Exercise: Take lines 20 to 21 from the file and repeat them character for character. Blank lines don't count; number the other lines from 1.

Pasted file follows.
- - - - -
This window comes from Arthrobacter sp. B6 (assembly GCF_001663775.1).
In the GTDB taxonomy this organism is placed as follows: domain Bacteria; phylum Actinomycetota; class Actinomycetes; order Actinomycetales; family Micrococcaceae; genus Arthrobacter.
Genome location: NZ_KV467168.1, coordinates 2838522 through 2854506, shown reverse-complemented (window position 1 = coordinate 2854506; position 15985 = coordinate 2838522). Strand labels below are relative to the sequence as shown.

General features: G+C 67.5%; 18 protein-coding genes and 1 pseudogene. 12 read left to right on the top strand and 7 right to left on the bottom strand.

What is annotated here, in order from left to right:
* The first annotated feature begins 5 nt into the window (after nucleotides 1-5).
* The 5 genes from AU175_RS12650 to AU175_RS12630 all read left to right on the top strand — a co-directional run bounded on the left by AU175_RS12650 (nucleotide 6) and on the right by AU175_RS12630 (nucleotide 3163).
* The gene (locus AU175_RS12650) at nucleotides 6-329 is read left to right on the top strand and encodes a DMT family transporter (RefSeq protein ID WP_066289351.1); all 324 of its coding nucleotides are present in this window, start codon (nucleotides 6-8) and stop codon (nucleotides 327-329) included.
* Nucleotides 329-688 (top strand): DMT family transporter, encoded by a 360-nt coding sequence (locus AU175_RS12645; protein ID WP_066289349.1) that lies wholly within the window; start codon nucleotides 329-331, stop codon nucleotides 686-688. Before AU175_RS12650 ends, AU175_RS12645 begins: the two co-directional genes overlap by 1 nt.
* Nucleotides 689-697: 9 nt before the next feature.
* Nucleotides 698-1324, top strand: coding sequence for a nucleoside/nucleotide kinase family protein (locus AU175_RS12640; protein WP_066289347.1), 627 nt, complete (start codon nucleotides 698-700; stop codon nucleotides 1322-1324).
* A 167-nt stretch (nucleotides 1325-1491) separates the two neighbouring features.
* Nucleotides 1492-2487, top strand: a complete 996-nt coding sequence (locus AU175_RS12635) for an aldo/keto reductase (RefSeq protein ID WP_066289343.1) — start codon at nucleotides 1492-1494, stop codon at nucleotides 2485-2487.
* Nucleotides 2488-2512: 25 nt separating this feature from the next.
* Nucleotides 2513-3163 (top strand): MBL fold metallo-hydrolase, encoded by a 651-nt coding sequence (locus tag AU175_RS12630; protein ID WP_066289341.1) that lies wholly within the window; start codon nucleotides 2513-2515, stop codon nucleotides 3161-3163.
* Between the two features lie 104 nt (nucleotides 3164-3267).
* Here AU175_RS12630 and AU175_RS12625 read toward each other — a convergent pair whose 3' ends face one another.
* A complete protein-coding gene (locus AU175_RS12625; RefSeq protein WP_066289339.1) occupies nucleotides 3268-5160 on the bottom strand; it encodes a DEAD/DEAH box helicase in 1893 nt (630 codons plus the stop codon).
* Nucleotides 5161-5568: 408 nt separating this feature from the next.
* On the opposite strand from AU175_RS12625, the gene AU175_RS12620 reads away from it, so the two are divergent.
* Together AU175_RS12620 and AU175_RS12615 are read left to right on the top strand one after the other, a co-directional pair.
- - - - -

* On the opposite strand from AU175_RS12625, the gene AU175_RS12620 reads away from it, so the two are divergent.
* Together AU175_RS12620 and AU175_RS12615 are read left to right on the top strand one after the other, a co-directional pair.